Adopted 3/23/04; revised 06/27/06; removed from policy manual 9/23/08
Candidates for either rebinding or replacement must meet selection criteria just as they did when purchased initially. In addition, several factors need to be considered, including the general condition of the damaged book, the nature of the damage, availability of a replacement, the costs of rebinding or purchasing another copy, and the costs of staff time to re-process and re-link the rebound or replaced item. Damaged books are not automatically rebound; lost or missing books are not automatically replaced.
Mending consists of taping or gluing pages and spines in-house; it is less costly and less durable than binding. Binding involves sending the item to a vendor who binds it for a fee*. The vendor also trims the pages and adds a new cover. Replacing means discarding the item and purchasing another copy, or using a donation.
II. Mending Criteria
Generally books are mended if the damage is relatively small, for example, loose pages or a loose spine. Books that are expected to have short shelf-life (such as high-demand paperbacks, or travel guides) and books of a limited topical interest are also good candidates for mending.
III. Binding Criteria
The library does not bind magazines or pamphlets into volumes, and books described in “Mending Criteria” (above) are not considered for re-binding. Damage to the book must be relatively severe so that mending is not an option. Criteria for re-binding include valid content, and pages in good useable condition with sufficient allowance for trimming when rebound..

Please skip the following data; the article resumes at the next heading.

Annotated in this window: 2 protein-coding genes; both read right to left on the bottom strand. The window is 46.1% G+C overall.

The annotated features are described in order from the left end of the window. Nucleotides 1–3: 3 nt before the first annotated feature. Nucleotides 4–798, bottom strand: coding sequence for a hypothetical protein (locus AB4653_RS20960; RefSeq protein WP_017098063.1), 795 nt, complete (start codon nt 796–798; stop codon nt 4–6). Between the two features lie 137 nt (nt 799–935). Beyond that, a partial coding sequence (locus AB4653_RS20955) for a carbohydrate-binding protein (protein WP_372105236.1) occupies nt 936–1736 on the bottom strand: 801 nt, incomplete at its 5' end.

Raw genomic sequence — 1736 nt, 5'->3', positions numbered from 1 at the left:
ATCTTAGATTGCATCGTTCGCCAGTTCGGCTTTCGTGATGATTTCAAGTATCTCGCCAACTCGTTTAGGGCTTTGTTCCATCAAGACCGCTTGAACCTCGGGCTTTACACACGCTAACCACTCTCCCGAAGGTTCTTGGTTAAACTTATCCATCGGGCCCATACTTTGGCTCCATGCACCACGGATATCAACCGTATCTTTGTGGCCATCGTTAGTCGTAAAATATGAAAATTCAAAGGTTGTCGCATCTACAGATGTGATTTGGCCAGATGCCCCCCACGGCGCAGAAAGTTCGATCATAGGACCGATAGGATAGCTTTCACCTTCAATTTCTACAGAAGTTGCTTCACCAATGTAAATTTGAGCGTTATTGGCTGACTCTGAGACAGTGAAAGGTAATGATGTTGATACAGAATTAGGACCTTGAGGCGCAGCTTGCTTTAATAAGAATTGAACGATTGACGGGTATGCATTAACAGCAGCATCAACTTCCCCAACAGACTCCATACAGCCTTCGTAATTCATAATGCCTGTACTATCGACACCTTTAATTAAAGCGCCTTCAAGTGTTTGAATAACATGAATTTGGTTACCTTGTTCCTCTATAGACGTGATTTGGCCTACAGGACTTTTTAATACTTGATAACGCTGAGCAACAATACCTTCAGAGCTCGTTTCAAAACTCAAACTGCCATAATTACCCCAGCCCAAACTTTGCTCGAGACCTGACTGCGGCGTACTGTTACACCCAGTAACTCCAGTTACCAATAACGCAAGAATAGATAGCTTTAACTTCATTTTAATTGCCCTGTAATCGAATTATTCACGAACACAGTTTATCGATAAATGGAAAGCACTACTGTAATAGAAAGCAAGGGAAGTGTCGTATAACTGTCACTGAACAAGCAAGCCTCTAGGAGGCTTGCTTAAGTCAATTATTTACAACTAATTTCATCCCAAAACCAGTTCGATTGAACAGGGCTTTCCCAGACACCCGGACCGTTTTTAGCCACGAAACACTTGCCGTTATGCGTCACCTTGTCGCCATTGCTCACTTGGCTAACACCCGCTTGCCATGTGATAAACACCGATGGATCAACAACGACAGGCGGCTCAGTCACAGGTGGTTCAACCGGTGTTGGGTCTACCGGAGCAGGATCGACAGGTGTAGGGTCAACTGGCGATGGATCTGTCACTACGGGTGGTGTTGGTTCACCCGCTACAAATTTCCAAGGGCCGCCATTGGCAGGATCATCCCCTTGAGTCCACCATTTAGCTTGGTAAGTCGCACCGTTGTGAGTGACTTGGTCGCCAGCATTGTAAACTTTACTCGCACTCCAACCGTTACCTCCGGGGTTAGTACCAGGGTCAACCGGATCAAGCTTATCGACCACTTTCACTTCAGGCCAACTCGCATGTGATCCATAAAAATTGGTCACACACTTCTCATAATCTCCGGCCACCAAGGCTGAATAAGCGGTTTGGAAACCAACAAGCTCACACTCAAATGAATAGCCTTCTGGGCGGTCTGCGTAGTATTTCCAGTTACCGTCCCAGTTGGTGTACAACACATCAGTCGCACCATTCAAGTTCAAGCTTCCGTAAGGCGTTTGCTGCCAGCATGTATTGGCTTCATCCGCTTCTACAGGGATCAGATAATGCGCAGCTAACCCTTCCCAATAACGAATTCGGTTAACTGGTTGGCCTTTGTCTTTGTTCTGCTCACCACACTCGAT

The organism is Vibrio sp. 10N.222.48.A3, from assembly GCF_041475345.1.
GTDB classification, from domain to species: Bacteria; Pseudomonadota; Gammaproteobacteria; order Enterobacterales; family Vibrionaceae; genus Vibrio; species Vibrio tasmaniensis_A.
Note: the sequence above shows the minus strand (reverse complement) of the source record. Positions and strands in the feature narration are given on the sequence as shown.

IV. Replacement Criteria
Damaged, missing or lost books may be considered for replacement if they meet selection criteria just as they did when acquired initially. Standard/classic titles (as listed in bibliographic tools) will be replaced depending on collection needs. Current editions will be purchased to replace dated or superceded editions. Circulation figures may be checked for an indication of demand. If the cost of replacing is less than or equal to the cost of rebinding, the title will be replaced, if available. If the cost of replacing is significantly greater than the cost of rebinding, the damaged book must be unsuitable for re-binding to be considered for replacement.
V. Government Documents
Librarians follow the same criteria for government documents that apply to binding, mending and replacement of other library materials. Documents are unique, and U.S. Government regulations about the retention and disposal of documents affect decisions about binding and replacement. Some documents must be retained permanently, others are routinely superseded after a few months or years, and the majority may be disposed of only after the mandatory five-year retention period.
Some documents require special preparations for the public to use them. The library may need to provide binders, covers, cases or other packaging supplies so the materials can be shelved.
Replacement of documents is less likely because sources and supplies are limited; the government may no longer sell the item, and there may not be a copy available from another depository. There is the possibility, however that the document may be available in an electronic version or online with a government PURL (persistent uniform resource locator).